“…the fire which both burns and saves is Christ himself, the Judge and Savior. The encounter with him is the decisive act of judgment. Before his gaze all falsehood melts away. This encounter with Him, as it burns us, transforms and frees us, allowing us to become truly ourselves. All that we build during our lives can prove to be mere straw … and it collapses. Yet in the pain of this encounter, when the impurity and sickness of our lives become evident to us, there lies salvation. His gaze, the touch of His heart heals us through an undeniably painful transformation ‘as through fire.’ But it is a blessed pain, in which the holy power of His love sears through us like a flame, enabling us to become totally ourselves and thus totally of God.”

May we all draw inspiration from the holiness of the saints. May we be unafraid of the intensity of God’s love, which is indeed an all-consuming fire. Rather, may we be filled with true hope, abiding in God’s love until all his promises are fulfilled.

Evangelization: The Barnabas Option

In the Acts of the Apostles, Barnabas offers a shining example of Christian evangelization – one that any of us can learn.

He goes to Antioch, a pagan Greek city, where many are beginning to experience the call to conversion. As Luke describes, “When he arrived and saw the grace of God, he rejoiced and encouraged them all to remain faithful to the Lord in firmness of heart, for he was a good man, filled with the Holy Spirit and faith. And a large number of people was added to the Lord” (Acts 11:23-24).

Barnabas followed three simple steps: (1) He saw; (2) He rejoiced; (3) He encouraged.

Barnabas saw. He noticed what God was doing. How? Not by himself, but because he was “a good man, filled with the Holy Spirit and faith.”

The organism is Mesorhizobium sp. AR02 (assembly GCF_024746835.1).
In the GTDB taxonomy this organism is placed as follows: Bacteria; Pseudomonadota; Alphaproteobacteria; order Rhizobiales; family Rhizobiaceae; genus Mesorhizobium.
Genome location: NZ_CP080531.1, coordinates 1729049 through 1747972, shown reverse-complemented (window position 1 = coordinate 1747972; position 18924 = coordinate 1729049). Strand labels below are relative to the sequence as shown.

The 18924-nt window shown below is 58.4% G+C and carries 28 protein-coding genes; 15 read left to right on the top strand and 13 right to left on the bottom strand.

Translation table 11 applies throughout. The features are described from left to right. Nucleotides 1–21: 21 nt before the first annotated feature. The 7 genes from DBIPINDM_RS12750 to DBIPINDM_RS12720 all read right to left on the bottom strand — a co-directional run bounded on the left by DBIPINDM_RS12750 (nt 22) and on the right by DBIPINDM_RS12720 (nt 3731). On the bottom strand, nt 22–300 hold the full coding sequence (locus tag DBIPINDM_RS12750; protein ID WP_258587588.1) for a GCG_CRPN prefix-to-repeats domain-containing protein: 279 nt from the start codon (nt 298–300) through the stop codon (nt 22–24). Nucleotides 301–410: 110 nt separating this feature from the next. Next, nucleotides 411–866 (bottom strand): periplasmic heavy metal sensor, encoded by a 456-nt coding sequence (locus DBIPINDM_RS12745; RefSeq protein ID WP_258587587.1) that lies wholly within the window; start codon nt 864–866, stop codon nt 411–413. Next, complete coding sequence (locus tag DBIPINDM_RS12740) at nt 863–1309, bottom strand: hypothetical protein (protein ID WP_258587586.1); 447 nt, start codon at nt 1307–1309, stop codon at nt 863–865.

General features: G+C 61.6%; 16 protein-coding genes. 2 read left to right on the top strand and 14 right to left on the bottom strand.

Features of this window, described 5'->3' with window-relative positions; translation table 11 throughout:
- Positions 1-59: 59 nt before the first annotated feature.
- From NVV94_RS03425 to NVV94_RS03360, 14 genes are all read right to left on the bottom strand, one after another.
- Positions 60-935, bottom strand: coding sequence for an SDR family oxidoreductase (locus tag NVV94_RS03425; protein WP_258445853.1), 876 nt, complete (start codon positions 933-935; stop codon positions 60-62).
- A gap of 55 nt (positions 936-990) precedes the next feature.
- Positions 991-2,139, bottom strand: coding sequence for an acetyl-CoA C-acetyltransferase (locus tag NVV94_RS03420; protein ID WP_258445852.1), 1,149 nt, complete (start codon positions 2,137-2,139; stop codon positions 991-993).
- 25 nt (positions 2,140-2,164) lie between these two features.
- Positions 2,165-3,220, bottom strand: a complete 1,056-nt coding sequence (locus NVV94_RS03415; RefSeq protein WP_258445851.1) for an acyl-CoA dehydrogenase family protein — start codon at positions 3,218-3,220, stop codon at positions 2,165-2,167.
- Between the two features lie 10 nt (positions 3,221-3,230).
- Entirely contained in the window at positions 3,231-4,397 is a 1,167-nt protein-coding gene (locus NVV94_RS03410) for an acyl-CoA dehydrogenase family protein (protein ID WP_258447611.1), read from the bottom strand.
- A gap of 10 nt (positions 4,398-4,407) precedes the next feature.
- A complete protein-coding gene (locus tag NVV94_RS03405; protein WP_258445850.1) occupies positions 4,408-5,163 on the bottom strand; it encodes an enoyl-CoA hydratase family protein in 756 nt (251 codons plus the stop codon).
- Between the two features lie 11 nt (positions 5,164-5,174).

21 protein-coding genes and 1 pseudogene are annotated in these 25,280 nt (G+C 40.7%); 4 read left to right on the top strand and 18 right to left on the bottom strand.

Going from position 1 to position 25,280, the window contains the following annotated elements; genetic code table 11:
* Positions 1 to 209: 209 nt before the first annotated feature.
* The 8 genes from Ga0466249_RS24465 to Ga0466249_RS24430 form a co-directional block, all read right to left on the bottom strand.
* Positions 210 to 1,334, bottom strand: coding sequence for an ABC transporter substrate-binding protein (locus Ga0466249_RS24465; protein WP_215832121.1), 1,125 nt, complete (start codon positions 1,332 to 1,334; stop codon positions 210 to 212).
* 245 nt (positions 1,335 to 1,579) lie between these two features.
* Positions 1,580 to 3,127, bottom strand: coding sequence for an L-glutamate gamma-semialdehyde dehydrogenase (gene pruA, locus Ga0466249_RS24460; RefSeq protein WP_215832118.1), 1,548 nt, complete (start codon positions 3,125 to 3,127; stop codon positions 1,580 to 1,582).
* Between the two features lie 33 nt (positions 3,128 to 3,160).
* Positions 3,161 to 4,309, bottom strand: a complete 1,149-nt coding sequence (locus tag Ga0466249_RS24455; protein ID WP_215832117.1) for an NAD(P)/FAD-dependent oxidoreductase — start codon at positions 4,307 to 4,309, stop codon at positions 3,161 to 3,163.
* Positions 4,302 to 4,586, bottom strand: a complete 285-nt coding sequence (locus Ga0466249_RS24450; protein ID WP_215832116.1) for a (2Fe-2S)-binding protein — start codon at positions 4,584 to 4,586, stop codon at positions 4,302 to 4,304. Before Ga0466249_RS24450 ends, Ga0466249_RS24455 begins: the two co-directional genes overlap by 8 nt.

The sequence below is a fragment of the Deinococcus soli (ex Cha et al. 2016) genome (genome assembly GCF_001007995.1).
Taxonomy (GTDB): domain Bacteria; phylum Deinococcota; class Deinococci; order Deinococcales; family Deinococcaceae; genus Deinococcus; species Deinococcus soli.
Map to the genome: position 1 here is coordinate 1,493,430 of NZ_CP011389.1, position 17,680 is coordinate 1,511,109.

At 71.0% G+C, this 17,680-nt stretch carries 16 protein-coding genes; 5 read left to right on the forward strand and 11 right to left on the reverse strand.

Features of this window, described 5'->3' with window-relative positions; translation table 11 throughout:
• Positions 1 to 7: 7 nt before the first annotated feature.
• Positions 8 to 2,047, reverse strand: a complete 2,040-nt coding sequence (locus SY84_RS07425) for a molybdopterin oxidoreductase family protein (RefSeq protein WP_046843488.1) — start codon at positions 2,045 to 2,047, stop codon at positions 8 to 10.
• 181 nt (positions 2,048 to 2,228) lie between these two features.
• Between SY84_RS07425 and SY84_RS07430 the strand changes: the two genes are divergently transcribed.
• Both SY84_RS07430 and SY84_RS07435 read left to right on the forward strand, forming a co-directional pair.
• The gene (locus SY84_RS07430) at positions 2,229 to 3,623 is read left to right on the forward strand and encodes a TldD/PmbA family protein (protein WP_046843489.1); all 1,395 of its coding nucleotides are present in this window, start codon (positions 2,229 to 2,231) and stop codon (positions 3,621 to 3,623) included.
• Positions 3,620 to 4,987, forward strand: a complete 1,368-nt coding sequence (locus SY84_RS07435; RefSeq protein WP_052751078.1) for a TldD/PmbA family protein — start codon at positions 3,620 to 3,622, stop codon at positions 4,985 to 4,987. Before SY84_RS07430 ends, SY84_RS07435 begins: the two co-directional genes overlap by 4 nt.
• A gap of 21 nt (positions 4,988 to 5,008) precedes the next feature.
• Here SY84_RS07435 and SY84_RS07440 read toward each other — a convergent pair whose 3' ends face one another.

From start to finish, evangelization is God’s work. The Father draws every single human being to himself. The Holy Spirit is always there, ready to work within our hearts.  Perhaps we harden our hearts, in which case conversion will not happen. God will simply wait in love, like the Father waiting for the prodigal son. But if there is even the tiniest crack or opening, the Holy Spirit will begin working the grace of conversion.

If the evangelist is guided by the Holy Spirit, he will notice what the same Holy Spirit is doing in the other person’s heart. He will see. He will rejoice.

Barnabas rejoiced. The work of the Holy Spirit is always cause for joy. Any sign of progress, no matter how small, should be celebrated as “Good News.” Growing and maturing spiritually is so much like the process of little children growing up. Most of us find great joy in watching a baby speak his first words or take his first steps. We communicate that joy with enthusiastic encouragement.

Barnabas encouraged. Literally, Barnabas means “son of encouragement” – in Greek, huios paraklēseōs. Notice how paraklēseōs is related to “Paraclete” – the title Jesus uses for himself and for the Holy Spirit. They are both sent by the Father to encourage, to console, to comfort, to advocate, and to heal.

We all need encouragement. We always have and always will. We need it from God and we need it from at least some other human beings in our life.